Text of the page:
Here’s Why Egotistic Leadership Doesn’t Work

Egotistic-leadershipEgotistic leadership not only affects people, but the whole organization suffers. Because of the egotist leader’s disinterest in other viewpoints, they cannot work constructively with those who disagree. They won’t accept or learn from feedback, and it doesn’t take long for feedback to be stifled altogether. A distorted take on reality leads to the egotist’s overconfidence in tackling major challenges.

The effects of leaders with big egos cause great pain throughout the organization. The egotistic leader:

  • Will only hear what they want to hear, creating blindness to truth. They surround themselves with “yes-men” who outwardly resonate with the leader. The real issues aren’t evaluated and thus strategies are misguided.
  • Is indecisive, because they believe that action is not required as threats are downplayed or dismissed.
  • Underestimates challenges due to lack of understanding. The problems grow worse and merge into higher categories of trouble.
  • Takes on daunting tasks without preparation or the ability to solve them, because they see them as less threatening than they really are.
  • Does not relate to the needs of the other people, and doesn’t bother to motivate, teach, or lead them. They don’t prioritize the people who do the work and engage with customers.
  • Acts persecuted or rejected when people disagree or leave the organization.
  • Does not reflect on personal shortcomings because it would interfere with their need to feel superior. Their blind spots go unaddressed, and eventually people stop bringing them up.
  • Does not see available opportunities for the organization because of an internal focus on their own needs.

It’s not difficult to grasp that these symptoms of leadership ego eventually lead to overriding problems that can be difficult to reverse. Teamwork and loyalty are compromised. Creativity, learning, and growth are significantly limited. Opportunities and expectations are missed. Customer retention is jeopardized. Employee turnover rises and the prospects for success fall.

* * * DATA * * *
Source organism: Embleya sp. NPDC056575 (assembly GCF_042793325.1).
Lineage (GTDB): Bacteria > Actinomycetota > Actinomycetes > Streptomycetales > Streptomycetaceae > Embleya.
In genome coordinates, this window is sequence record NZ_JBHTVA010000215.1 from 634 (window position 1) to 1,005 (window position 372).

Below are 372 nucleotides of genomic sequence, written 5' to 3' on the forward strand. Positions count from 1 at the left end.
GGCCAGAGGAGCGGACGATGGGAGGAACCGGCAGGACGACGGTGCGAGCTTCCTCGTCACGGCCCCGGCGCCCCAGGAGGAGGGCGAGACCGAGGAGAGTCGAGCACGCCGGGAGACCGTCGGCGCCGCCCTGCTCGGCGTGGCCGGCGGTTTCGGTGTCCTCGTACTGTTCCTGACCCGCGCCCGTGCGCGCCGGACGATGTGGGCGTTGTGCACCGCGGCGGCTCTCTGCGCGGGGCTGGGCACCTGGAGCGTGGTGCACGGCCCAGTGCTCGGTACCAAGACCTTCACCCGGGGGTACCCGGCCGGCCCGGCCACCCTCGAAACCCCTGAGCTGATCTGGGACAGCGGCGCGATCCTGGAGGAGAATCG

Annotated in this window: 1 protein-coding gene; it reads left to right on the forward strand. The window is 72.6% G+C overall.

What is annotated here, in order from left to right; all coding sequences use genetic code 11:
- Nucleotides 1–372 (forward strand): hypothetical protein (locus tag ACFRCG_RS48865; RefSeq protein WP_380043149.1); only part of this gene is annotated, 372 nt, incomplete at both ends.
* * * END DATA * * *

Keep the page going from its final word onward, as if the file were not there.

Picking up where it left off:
What’s it like where you work? Have you ever worked for someone with too much ego? I’d love to hear from you. Give me a call, 704-827-4474. Or, you can reach me here and on LinkedIn.

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One Comment

  1. Posted June 8, 2017 at 5:51 am | Permalink

    The egotistic leader asks the question “What’s in it for me?” rather than the question “What’s in it for us?”

    The moment that those who follow the leader realize that the leader is only out for number 1, is the moment that they lose control of those that they lead. It may not happen quickly but I assure you, it will happen.

    If those who follow do not believe that the leader has the best intentions for the group at heart, they will not do whatever it takes for the group to succeed.

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